Though the Defense of Marriage Act, which did not recognize same-sex marriages, was struck down five years ago, many challenges remain for those in the lesbian, gay, bisexual, transgender, and questioning (LGBTQ) community. These challenges create unique factors that must be considered when financial planning such as: decisions around marriage, fear of losing employment or housing, concerns about long-term care costs, and more.
TD Ameritrade published an article in November of 2018 highlighting statistics and planning factors that the community faces. How do you create a financial plan that accounts for these factors? Read below for key considerations to help you get started.
The decision whether or not to get married is a personal one, but your decision will have an impact on your financial life. This impact can filter into many financial planning topics, notably Social Security and taxes. Your financial planner and tax advisor or accountant can help you understand how your specific situation may be affected.
Estate planning can be complex and involves planning for when you pass away, as well as if you become incapacitated and cannot make your own financial or medical decisions. You should have a last will and testament, power of attorney, and health care proxy in place.
In 28 states, there are no laws explicitly protecting people from discrimination on the basis of sexual orientation or gender identity in employment. Possible discrimination in hiring, firing, and wages can make it more difficult for those who identify as LGBTQ to save for retirement. Ideally, you should defer the maximum amount into a tax-deferred employer-sponsored retirement plan or an Individual Retirement Account (IRA). If you are married and do not work, there are provisions allowing you to save for retirement. Your CERTIFIED FINANCIAL PLANNERTM can help you review your options to save most efficiently.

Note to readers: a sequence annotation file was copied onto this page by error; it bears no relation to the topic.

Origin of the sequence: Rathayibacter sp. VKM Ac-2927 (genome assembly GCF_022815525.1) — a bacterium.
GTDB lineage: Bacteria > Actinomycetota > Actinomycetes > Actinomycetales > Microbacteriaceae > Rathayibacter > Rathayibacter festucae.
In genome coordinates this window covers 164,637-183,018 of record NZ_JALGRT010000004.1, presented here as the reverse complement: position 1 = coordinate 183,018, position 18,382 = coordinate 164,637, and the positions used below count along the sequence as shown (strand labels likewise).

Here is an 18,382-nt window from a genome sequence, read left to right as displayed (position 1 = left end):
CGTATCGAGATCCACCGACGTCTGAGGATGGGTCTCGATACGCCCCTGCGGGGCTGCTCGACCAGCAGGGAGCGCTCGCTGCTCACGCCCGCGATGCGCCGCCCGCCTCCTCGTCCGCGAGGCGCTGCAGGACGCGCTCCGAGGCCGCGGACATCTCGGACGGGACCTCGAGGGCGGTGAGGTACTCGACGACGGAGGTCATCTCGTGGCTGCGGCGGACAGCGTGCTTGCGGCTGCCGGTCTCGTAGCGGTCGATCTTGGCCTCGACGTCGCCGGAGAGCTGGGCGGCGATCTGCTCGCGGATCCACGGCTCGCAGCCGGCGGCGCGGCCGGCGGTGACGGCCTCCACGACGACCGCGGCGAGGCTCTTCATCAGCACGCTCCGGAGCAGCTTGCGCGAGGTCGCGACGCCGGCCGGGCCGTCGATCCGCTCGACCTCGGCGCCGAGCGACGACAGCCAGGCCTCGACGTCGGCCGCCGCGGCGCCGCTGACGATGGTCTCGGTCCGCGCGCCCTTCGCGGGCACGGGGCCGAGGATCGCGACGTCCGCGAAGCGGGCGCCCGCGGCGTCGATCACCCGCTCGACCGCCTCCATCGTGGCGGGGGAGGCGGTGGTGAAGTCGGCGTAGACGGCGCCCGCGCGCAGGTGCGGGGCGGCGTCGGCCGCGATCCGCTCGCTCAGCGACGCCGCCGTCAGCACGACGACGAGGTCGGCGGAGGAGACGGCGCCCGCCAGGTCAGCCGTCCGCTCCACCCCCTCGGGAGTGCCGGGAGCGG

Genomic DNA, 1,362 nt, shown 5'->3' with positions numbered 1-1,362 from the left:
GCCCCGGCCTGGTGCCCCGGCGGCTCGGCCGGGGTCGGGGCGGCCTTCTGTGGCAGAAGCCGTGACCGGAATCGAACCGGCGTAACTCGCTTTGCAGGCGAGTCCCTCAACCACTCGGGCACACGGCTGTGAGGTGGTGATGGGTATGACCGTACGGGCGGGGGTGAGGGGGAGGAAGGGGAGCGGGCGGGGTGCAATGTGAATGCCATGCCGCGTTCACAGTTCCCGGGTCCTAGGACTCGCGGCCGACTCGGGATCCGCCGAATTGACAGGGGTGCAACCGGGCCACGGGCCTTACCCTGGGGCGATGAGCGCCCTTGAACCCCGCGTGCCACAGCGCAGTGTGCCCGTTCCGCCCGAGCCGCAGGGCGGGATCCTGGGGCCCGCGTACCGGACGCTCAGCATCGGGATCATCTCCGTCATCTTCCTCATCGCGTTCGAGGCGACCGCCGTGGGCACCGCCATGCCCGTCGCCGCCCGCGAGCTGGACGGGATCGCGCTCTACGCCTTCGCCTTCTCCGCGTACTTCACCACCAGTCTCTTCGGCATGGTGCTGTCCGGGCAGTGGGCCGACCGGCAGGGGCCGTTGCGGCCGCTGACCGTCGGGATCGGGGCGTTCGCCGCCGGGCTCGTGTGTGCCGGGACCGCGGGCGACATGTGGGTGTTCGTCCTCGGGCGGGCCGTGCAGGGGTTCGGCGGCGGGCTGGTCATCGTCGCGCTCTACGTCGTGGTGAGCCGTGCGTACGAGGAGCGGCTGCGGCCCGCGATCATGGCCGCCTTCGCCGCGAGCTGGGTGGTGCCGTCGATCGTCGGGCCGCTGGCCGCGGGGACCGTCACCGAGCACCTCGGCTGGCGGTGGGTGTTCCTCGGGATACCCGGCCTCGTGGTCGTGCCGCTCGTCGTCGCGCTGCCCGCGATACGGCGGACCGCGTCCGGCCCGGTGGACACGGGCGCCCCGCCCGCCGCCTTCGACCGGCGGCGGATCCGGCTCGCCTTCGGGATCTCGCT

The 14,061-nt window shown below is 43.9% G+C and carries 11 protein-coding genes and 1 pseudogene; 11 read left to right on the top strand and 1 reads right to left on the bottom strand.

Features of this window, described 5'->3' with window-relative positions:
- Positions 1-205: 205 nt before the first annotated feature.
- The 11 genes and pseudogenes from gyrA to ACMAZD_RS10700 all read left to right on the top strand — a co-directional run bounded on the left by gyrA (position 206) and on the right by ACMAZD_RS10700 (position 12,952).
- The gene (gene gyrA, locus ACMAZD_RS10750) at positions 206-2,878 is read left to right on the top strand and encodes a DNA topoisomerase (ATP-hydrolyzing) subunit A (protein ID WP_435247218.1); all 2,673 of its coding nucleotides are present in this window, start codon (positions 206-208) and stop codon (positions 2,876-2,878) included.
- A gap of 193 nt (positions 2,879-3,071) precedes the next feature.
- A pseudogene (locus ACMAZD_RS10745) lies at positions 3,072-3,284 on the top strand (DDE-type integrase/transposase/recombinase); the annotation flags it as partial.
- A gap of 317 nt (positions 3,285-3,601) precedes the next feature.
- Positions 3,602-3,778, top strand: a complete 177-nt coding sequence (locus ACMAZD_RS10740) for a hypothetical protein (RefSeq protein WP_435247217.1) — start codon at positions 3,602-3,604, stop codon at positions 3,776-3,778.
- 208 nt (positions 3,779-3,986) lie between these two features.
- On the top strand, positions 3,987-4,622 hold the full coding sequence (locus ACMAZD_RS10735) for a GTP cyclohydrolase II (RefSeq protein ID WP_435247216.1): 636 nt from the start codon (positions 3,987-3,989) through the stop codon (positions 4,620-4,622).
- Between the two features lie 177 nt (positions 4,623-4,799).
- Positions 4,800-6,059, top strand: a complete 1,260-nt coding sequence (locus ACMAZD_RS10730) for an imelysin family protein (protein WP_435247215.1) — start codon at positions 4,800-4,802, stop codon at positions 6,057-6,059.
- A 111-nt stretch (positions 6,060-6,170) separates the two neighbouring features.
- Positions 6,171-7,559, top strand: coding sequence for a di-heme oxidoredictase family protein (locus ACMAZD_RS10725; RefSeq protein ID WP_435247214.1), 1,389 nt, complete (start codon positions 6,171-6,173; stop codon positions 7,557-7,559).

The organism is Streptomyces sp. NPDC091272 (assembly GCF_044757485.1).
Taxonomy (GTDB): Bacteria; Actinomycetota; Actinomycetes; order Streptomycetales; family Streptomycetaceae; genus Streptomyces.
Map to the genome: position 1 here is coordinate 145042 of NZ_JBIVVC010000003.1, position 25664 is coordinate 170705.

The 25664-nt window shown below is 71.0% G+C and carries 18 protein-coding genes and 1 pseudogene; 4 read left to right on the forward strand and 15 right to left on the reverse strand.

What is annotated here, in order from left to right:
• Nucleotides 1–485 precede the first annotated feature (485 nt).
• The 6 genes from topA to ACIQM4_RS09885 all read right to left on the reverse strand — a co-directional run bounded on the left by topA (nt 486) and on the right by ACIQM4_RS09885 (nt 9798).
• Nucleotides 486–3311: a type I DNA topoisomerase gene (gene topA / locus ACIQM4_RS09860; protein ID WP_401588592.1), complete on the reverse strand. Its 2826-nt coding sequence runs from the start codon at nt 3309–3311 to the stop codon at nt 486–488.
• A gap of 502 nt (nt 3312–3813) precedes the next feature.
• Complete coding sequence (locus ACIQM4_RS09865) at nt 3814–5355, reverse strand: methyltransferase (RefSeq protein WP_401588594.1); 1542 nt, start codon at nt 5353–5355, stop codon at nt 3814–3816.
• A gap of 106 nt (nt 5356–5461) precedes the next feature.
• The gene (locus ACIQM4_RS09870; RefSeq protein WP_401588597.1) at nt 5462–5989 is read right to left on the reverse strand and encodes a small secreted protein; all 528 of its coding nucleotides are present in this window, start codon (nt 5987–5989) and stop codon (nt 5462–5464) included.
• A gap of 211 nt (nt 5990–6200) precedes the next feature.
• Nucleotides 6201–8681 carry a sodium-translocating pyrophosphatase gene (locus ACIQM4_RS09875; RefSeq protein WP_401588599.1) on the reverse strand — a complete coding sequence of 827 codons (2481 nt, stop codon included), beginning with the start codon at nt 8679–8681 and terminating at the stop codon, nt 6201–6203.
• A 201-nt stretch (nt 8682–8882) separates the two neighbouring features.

Another factor to consider is your beneficiary designation on your retirement accounts. Many in the LGBTQ community are hesitant to name their partner or spouse as beneficiaries on their accounts if they are not open about their sexual orientation or gender identity in their workplace. In states where there are no protections, the companies may choose not to honor their same sex beneficiary. This overlaps with your estate planning and should be carefully considered with your attorney and financial planner.
Long Term Care
The cost of long term care is a concern for many, especially with people living longer and the rising cost of health care. For those in the LGBTQ community, this concern can be greater if you are unmarried, do not have children, or if you moved away from your relatives or are not close with them. You should weigh the pros and cons of self-insuring versus purchasing long-term care insurance to help with some of these future costs.
Discrimination is also a risk when you apply to a nursing care facility, just as it can be for any housing decision in a state without protections. Choosing where to live is an important factor to consider. SAGE is an advocacy group for LGBT elders that provides resources and assistance in this area.
The considerations outlined here are only some of the unique factors affecting individuals who identify as LGBTQ. It’s important to ensure all factors are considered together in your overall plan. To learn more about how an advisor at Modera can help you put together a full financial plan, please contact us.
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